data-trans may not normally be used inside a data-trans, except when it is used to mark up attributes:

<p data-trans="">Hello <em title="Hello world!" data-trans="title" data-tvar="who">{who}</em>!</p>

This combination of data-trans within data-trans is illegal however:

<p data-trans="">Hello <em title="Hello world!" data-trans="" data-tvar="who">{who}</em>!</p>

Explicit message ids

In the above examples, the system will infer the message ids in the translation files from the text in the template itself. Because in some cases this can lead to ambiguous message ids, you may sometimes want to be more explicit. You can name message ids by using a special syntax in data-trans:

<p data-trans=":hello_world">Hello world!</p>

In this case, the content of the p element will get the message id hello_world, not Hello world! as would have been the default.

The template above is the equivalent of this:

<p data-trans=".:hello_world">Hello world!</p>

You can also do this for attributes:

<a title="A title" data-trans="title:some_title"></a>

and for titles and content combined:

<a title="A title" data-trans=".:some_content title:some_title">content</a>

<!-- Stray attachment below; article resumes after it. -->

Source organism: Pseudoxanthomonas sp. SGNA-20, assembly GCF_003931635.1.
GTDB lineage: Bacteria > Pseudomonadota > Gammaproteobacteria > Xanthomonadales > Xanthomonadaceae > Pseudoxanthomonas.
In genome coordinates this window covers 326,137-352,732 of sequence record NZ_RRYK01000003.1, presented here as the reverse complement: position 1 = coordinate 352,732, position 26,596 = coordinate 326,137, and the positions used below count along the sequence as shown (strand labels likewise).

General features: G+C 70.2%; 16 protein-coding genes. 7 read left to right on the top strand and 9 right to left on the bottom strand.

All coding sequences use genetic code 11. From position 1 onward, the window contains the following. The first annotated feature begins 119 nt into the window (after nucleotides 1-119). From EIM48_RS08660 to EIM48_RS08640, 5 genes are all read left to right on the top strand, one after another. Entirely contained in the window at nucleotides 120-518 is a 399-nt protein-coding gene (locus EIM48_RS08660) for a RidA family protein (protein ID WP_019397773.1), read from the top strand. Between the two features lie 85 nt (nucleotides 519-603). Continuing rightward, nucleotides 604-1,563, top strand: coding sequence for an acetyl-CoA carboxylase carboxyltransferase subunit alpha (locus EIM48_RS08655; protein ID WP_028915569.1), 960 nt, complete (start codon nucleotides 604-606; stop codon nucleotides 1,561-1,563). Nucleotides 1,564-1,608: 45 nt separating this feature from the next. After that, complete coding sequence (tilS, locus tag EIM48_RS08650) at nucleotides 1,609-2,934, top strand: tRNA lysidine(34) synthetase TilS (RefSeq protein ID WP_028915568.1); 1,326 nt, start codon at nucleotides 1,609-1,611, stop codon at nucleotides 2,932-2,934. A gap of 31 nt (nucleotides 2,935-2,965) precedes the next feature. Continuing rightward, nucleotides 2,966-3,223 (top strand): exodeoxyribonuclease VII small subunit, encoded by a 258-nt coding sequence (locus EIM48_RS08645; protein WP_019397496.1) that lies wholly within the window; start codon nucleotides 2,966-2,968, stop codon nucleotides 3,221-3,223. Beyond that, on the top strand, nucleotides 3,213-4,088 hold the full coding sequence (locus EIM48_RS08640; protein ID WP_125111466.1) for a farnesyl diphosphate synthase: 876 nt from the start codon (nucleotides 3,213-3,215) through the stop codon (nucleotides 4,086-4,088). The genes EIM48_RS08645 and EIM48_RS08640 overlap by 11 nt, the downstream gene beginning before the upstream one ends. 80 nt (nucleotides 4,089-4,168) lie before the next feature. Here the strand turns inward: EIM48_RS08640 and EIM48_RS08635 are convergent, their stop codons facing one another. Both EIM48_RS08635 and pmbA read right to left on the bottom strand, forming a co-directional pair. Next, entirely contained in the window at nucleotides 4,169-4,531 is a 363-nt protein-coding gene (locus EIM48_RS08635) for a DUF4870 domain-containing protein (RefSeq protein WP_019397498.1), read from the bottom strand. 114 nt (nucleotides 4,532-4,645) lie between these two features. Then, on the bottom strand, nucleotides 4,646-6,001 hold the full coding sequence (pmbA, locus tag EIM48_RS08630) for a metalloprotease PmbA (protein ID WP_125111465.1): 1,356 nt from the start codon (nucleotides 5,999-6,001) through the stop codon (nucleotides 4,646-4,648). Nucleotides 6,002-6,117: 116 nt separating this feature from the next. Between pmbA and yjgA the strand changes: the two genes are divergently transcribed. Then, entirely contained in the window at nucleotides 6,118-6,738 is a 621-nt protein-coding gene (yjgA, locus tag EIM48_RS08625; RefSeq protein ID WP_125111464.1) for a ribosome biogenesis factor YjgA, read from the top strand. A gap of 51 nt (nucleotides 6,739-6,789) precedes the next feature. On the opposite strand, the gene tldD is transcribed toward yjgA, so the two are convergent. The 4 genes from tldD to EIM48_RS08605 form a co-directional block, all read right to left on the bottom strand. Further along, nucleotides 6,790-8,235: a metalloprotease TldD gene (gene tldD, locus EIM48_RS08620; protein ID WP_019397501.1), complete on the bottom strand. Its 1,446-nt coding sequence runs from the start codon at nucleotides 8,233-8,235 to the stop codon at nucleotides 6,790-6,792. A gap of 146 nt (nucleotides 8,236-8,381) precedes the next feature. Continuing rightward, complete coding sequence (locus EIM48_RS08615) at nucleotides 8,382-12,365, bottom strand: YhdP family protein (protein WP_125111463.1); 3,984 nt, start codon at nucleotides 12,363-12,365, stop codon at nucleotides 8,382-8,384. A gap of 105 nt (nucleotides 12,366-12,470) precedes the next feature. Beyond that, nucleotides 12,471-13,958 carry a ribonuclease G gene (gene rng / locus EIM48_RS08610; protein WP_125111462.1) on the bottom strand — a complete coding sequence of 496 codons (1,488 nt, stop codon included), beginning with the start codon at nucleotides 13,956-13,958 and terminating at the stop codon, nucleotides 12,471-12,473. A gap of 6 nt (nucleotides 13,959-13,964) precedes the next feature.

data-tvar implies that the content contained in an element is translatable too, so we can give it an explicit message id too:

<p data-trans="">The <em data-tvar="color:elephant_color">pink</em> elephant.</p>

Shortcuts: implied data-tvar

In some cases you may omit data-tvar on sub-elements in a data-trans. This can be done when the name of the data-tvar can be deduced from the variable inside the data-tvar. This template for example:

<div data-trans="">The <em data-tvar="color">{color}</em> elephant.</div>

may also be expressed like this:

<div data-trans="">The <em>{color}</em> elephant.</div>

data-tvar here deduced the variable name from the content of the em element ({color}).

You can also always omit the data-tvar in case of a data-view element:

<p data-trans="">The great <span data-view="foo"></span>.</p>

This will result in a message id like this:

The great {foo}.

Omitting data-tvar not allowed when an element contains something else than just a single variable, such as text or sub-elements. This for instance is illegal as it contains text (*) within the em element:

<div data-trans="">The <em>*{color}*</em> elephant.</div>

In this case, you need to actually mark up the data-tvar:

<div data-trans="">The <em data-tvar="color">*{color}*</em> elephant.</div>

This will result in the following two message ids to translate:

The {color} elephant